Share bikes will get you around downtown but they won't get you there and back without a lot of hard work. Too hilly.
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Old 12-12-17, 06:11 AM   #5
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I'm out in the sticks, rural area in England. I've seen a few bike share bikes in some cities I've visited, Bristol, Bath etc but imagine it will be a while before Yeovil gets a bike share system. I read recently of the large collapse of OFO bikes in China and ebay uk has many bike share bikes from 'getb' going cheap to purchase at 45 delivered which is an amazingly low price for such a bike delivered. I assume that scheme has collapsed and assets are being sold off cheap. I couldn't resist buying a bike as I had vouchers and stuff to use so ended up costing me less than 40 delivered. I thought I might raid it for parts and also wondered if the wheels would fit an old Raleigh Twenty with a bit of effort. They are solid tyres and drum brakes. The frame has been reinforced for the european market with a large extra welded section at the base of the frame above the bottom bracket. Taking the weight limit from 85kg to 100kg but to be honest it looks like it would be capable of well above that 125kg seems possible for the frame. The wheels may be the weak point. Especially as the solid tyres have less give so the wheels will get more abuse by any rider. I was expecting the saddle to be really soft/springy to compensate for for the ride on solid tyres but it is not. An uncomfortable bike that really needs a suspension seat post and softer saddle.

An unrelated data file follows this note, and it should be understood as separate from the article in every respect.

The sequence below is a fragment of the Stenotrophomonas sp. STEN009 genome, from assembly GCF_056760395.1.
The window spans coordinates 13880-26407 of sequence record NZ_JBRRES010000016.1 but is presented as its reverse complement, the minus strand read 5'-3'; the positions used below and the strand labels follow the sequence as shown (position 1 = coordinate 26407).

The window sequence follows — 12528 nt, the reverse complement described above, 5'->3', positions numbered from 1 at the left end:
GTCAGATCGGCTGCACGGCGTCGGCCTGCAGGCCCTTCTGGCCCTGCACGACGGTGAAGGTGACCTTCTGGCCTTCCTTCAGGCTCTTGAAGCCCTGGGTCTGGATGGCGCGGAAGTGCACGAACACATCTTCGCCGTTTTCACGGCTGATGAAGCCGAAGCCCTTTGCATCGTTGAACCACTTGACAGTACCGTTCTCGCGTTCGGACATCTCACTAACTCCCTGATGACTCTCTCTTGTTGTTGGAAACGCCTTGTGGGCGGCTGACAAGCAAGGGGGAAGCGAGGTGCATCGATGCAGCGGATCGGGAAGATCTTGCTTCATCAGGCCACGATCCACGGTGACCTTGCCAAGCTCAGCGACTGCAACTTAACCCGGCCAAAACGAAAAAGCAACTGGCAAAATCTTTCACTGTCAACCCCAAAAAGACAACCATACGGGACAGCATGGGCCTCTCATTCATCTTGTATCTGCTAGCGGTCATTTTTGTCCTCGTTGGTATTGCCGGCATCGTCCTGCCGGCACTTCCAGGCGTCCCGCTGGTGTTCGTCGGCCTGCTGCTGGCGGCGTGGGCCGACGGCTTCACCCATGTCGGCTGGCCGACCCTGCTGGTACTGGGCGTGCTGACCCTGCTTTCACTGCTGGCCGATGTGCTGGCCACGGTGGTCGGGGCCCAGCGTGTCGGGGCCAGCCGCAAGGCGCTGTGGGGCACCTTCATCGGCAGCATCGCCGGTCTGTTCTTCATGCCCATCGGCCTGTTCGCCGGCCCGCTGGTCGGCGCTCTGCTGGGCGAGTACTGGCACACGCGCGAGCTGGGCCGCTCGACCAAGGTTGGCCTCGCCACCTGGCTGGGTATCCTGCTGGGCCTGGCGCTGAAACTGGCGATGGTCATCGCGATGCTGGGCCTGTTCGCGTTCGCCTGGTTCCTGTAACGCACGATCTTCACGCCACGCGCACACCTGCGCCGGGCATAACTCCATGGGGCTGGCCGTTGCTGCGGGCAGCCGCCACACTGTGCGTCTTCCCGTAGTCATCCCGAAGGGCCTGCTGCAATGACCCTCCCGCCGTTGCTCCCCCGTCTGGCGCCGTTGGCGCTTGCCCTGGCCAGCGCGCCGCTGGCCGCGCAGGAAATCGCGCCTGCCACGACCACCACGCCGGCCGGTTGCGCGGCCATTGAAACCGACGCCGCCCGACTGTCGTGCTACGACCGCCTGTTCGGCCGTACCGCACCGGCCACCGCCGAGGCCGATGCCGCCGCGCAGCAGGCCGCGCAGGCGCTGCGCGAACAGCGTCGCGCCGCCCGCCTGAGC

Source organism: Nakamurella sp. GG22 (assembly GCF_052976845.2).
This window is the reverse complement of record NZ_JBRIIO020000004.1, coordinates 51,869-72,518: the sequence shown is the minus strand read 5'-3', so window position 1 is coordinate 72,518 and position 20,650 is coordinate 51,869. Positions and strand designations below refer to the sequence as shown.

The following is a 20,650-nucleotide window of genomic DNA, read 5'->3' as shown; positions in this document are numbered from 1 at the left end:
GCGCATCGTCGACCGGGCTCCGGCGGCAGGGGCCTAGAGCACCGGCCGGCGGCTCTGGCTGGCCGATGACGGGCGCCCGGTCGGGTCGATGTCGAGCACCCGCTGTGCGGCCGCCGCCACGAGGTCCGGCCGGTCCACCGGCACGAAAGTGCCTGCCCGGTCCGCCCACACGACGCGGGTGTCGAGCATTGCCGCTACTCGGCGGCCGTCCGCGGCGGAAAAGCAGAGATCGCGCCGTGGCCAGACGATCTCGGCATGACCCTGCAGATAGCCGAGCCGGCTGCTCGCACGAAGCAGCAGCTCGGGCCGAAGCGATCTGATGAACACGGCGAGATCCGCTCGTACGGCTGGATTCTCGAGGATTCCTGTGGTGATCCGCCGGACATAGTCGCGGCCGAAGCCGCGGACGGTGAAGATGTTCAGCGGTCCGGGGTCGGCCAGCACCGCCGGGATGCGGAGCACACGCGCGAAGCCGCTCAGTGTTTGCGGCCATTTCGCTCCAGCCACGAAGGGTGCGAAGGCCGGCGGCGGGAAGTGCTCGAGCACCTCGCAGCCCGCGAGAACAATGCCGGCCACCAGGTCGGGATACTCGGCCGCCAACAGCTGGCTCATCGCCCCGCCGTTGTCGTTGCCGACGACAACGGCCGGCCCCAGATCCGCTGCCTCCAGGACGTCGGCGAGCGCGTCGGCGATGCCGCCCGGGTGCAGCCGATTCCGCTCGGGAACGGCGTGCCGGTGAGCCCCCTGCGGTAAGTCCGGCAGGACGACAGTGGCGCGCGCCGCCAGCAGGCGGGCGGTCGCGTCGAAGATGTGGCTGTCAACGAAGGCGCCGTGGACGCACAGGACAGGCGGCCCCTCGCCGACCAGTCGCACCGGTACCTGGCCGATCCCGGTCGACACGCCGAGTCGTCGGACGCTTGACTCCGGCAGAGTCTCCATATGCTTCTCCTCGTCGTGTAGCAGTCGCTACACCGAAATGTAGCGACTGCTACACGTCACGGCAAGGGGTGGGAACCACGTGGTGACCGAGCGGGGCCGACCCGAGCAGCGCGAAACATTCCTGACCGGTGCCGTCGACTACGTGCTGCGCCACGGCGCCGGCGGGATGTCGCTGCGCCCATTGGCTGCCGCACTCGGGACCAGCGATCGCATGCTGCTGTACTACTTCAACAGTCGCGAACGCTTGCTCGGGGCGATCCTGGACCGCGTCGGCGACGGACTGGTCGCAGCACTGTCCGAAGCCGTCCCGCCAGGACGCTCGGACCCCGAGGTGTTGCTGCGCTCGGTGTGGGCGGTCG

Slow, heavy, strong, simple, reliable, easy are words I'd associate with the bike definitely not the words comfortable or fast.

If such bikes are going to make up many of the cycle share schemes they could give people a poor impression of cycling. The city of Bath has some fairly old bumpy roads, cobblestones etc. I would not want to ride a getb bike on such roads. The getb bike as far as I can tell is very typical of such chinese made share bikes no better or worse.

A folding bike has many great features, fits in a flat easily, whole family practically can ride the same bike (not at the same time of course), easy to carry and transport in a vehicle. They are nippy around traffic with small wheels and easy mounting on and off.

It really wouldn't surprise me if a bike share system starts using folding bikes in the future. The storage in our cities could be much easier especially on the eyes. They could actually be stored in metal lockers with 2 vertical levels for storage. Protecting them more from the elements.

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Old 12-12-17, 06:22 AM   #6
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In my region I've seen few bike share. But they are unpopular, because people think, that everybody should have his own bike.